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Final Members of US Olympic Team Selected

Tunnicliffe, Vandemoer and Capozzi Qualify for 2012 US Olympic Team

Racing Summary (May 7, 2012): In a thrilling conclusion to four days of women’s match racing, Anna Tunnicliffe (Plantation, Fla.) and her Team Maclaren crew Molly Vandemoer (Stanford, Calif.) and Debbie Capozzi (Bayport, N.Y.) won the 2012 US Olympic Team Qualifying Regatta by defeating Sally Barkow (Nashotah, WI) and her Team 7 Match Race crew Elizabeth Kratzig Burnham (Miami, Fla.) and Alana O’Reilly (Charleston, S.C.). Tunnicliffe defeated Barkow in the “first-to-six-wins” final match-up, which was held in Weymouth and Portland, site of the 2012 Olympic Sailing Regatta. With the win, Tunnicliffe, Vandemoer and Capozzi were selected for the 2012 US Olympic Team – Sailing, pending confirmation from the U.S. Olympic Committee.

WMR Trials winners“We knew it was going to be a good day going into it,” said Tunnicliffe moments after reaching the dock. “The weather wasn’t spectacular, but we were glad to be out there.”

Going into the final day, Tunnicliffe was up four wins to Barkow’s one. Off the bat, Barkow won the first two wins to bring the score near even. “Sally’s team started the day really strong and came out with two wins,” said Tunnicliffe.

The second race of the day saw Barkow get a penalty off the start. Tunnicliffe lead around the two-lap course, until the last third of the downwind run. Barkow rolled over top of Tunnicliffe and incurred a second penalty. Quickly, they forced an offsetting penalty on Tunnicliffe and almost instantly cleared their remaining penalty. They crossed the line ahead to win and bring the finals to a 4-2 scoreline.

“To be honest, it all happened so fast,” said Tunnicliffe of the maneuvers. “I made a massive mistake and it cost us. We had that race in the bag. I got a little excited and tried to go for the finish, rather than just waiting. She did a really good job teeing us up, and sailing circles around us and getting rid of two penalties. I tried to jump her too soon on the line. I should have waited for her to get into a bad position for us to make our move. We had to dig deep and overcome her momentum.”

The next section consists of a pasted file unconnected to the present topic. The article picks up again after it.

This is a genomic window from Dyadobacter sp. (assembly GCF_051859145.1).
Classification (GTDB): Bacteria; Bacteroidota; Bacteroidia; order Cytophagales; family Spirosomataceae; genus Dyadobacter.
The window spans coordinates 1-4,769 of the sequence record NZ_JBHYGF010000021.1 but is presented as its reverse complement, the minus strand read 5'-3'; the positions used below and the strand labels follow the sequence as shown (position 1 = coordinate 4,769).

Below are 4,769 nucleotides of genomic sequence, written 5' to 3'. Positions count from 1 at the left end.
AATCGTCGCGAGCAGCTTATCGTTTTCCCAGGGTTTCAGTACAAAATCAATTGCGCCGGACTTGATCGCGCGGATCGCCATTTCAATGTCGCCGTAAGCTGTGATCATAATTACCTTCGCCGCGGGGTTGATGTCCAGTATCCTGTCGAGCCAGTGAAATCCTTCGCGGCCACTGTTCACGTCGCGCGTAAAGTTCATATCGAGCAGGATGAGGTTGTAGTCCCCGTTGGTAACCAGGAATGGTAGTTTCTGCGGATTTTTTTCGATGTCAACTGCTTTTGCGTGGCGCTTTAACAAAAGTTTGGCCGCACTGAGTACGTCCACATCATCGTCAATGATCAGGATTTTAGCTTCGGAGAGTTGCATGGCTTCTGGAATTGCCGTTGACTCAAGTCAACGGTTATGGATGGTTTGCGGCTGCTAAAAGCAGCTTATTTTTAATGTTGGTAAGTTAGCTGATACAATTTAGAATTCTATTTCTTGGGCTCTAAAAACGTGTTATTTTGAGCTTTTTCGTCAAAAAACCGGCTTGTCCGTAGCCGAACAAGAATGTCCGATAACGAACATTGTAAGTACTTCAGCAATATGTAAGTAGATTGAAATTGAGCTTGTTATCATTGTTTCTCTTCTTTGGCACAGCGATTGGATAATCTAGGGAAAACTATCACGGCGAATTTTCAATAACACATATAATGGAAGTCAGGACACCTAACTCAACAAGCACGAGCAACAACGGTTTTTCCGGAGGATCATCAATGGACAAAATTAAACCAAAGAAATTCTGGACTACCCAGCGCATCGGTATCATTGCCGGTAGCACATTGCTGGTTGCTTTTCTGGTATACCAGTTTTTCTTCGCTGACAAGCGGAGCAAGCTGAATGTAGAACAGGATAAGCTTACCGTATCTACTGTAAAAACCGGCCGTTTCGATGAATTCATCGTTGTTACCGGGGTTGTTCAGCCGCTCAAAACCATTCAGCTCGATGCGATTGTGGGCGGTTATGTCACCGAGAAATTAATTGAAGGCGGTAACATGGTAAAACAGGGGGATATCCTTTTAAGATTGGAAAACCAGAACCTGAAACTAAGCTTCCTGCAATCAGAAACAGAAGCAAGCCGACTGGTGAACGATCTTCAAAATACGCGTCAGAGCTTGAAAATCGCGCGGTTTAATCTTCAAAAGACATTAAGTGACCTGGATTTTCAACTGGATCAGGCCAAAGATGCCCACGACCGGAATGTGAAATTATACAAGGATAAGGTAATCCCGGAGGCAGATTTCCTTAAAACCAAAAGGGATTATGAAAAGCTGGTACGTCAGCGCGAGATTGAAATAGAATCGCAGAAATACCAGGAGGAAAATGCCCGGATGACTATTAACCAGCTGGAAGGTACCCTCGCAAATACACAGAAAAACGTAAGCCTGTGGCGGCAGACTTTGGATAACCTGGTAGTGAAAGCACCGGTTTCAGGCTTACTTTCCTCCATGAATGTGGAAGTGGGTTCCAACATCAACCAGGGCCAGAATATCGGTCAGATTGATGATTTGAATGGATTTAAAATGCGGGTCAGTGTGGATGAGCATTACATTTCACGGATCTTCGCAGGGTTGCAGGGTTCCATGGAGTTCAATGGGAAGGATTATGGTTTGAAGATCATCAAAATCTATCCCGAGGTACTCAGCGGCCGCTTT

They went on to win race three convincingly, getting a strong start and worked hard to keep a lead throughout. “We had a really solid race in race three,” she continued. “Which got us back on track for the last race.  At times we had a two-length lead, and she (Barkow) closed it up to a quarter-length lead.  Coming into the last run it was all about keeping our breeze clear on the one jibe, coming into the mark. Unfortunately, I jibed into bad air and collapsed the kite. We were able to drift across the line ahead to take the victory.”

Vandemoer will be a first-time Olympian. “It’s awesome,” she said. “It’s reassuring to know that if you work hard and you keep focused it’s going to pay off in the end. We still have a lot to do.”WMR Trials final

Capozzi is a 2008 Olympian who sailed in the Women’s Keelboat (Yngling) with Barkow. The experience she brought from that campaign was an advantage for this team. “I think from the beginning I had some ideas, but we have to all accept them and choose if we want to use them or not,” she said. “We took a couple of those ideas and then just molded it to what we like. We changed it here and there, but it’s valuable to have all that experience on a three-person team.”
Her wisdom from Qingdao will be an advantage as they make their way to the 2012 Games. “We are going to keep doing the same thing we’re doing every day,” she said. “Outwork our competitors, train hard, have good conversation with our coach Dave Dellenbaugh, and have fun really. We’re not going to change much; we’re going to keep going.”

Giving full credit to their coach Dave Dellenbaugh, Tunnicliffe said: “He’s our rock. He kept the information going regardless of what the score was, regardless of what race we were in. Same info, same critiques. He never overanalyzed anything. We’re super psyched he’s here and that we get to take him to the Games.”